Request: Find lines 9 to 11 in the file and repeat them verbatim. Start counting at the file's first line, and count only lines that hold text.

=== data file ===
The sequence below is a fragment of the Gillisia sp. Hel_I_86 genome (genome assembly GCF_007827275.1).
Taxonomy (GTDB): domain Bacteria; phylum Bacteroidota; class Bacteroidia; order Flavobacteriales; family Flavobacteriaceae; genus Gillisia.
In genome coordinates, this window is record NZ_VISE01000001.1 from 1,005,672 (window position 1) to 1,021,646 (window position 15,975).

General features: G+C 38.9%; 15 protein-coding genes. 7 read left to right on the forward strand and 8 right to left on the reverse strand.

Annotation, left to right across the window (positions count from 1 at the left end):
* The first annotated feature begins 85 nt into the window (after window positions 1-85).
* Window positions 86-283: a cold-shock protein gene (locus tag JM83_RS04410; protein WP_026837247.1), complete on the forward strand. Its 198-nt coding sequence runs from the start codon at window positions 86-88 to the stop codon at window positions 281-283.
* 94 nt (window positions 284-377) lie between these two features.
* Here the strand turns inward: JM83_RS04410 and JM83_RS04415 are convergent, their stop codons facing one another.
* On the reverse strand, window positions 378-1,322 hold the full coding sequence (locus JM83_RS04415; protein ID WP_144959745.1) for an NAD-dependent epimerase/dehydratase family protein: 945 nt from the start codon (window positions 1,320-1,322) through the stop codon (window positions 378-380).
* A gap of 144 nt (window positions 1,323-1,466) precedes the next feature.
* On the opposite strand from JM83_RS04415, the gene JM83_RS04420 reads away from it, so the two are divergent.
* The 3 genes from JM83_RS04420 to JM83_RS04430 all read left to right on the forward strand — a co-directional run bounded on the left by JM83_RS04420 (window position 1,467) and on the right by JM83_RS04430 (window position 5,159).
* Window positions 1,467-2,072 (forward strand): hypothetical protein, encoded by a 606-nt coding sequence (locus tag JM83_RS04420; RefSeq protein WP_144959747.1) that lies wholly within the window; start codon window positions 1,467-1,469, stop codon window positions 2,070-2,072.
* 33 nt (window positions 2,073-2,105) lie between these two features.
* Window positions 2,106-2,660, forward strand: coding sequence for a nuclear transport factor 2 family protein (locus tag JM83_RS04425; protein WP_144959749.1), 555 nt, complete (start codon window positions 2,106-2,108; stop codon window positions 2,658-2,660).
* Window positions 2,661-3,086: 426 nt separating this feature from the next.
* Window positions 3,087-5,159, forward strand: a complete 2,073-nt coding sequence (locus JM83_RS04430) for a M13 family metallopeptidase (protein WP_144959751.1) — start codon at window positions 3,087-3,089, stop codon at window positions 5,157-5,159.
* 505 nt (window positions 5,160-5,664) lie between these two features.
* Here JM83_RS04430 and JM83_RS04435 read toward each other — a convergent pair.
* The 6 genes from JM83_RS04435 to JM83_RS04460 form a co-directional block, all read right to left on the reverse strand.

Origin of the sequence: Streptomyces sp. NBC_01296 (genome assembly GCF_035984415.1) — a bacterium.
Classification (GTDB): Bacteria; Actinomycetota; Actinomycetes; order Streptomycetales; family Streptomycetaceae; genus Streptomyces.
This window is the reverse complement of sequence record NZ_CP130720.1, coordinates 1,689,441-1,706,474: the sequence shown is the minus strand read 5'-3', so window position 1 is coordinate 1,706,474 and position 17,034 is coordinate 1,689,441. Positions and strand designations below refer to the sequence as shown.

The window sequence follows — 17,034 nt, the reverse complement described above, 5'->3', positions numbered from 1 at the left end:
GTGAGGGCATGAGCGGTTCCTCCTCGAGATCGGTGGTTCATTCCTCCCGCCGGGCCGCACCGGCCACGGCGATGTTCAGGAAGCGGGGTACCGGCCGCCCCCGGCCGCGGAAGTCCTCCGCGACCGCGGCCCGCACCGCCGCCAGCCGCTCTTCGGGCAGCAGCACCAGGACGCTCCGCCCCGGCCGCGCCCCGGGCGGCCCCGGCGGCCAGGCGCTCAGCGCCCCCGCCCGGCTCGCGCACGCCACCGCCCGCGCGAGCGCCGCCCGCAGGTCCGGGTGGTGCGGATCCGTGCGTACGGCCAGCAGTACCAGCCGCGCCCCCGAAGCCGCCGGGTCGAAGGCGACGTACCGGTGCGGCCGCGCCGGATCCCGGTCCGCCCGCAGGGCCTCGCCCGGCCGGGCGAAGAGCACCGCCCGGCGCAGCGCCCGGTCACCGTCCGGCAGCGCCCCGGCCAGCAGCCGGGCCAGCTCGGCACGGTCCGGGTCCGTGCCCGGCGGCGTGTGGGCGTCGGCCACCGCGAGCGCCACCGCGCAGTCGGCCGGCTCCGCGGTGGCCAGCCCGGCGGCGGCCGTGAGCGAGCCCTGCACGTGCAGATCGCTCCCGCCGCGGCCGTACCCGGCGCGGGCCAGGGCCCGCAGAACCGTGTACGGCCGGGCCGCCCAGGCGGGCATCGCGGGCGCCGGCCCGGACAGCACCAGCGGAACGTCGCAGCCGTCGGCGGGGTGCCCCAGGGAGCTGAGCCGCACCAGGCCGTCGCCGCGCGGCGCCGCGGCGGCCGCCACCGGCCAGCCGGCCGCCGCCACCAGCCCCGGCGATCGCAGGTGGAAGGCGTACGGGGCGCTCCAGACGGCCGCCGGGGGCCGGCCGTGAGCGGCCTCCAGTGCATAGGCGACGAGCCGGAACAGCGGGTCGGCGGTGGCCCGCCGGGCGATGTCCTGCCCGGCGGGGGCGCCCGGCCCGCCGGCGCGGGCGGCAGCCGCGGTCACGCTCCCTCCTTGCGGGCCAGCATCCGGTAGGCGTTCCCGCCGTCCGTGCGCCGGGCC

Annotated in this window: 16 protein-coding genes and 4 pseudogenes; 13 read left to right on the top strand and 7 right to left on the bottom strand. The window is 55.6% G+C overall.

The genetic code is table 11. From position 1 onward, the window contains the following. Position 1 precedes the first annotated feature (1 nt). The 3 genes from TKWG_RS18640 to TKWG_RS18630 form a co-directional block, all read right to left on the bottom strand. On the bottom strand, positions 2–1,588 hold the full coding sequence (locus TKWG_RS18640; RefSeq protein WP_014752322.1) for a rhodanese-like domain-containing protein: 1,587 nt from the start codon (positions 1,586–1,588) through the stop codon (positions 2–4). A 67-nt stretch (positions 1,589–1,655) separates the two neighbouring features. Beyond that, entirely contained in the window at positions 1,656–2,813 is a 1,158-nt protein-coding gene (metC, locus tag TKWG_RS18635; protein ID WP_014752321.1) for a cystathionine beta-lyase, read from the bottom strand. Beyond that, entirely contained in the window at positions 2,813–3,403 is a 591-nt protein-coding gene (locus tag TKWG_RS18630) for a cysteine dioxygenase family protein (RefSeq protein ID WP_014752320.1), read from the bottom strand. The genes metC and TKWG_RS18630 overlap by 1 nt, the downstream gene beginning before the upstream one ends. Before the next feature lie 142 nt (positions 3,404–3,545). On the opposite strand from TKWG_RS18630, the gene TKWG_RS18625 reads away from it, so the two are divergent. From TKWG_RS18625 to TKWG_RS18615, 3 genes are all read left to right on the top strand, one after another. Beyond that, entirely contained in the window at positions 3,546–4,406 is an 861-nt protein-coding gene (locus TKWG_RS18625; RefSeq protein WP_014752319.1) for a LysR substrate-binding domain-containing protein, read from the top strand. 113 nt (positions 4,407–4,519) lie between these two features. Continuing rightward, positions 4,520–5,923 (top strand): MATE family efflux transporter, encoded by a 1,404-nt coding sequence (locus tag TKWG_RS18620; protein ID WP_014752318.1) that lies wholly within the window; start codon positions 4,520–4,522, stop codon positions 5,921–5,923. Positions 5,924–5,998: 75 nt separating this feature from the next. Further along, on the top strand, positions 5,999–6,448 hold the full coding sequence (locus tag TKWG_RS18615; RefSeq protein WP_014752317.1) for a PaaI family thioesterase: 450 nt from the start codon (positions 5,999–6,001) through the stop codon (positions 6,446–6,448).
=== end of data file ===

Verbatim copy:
* Here the strand turns inward: JM83_RS04410 and JM83_RS04415 are convergent, their stop codons facing one another.
* On the reverse strand, window positions 378-1,322 hold the full coding sequence (locus JM83_RS04415; protein ID WP_144959745.1) for an NAD-dependent epimerase/dehydratase family protein: 945 nt from the start codon (window positions 1,320-1,322) through the stop codon (window positions 378-380).
* A gap of 144 nt (window positions 1,323-1,466) precedes the next feature.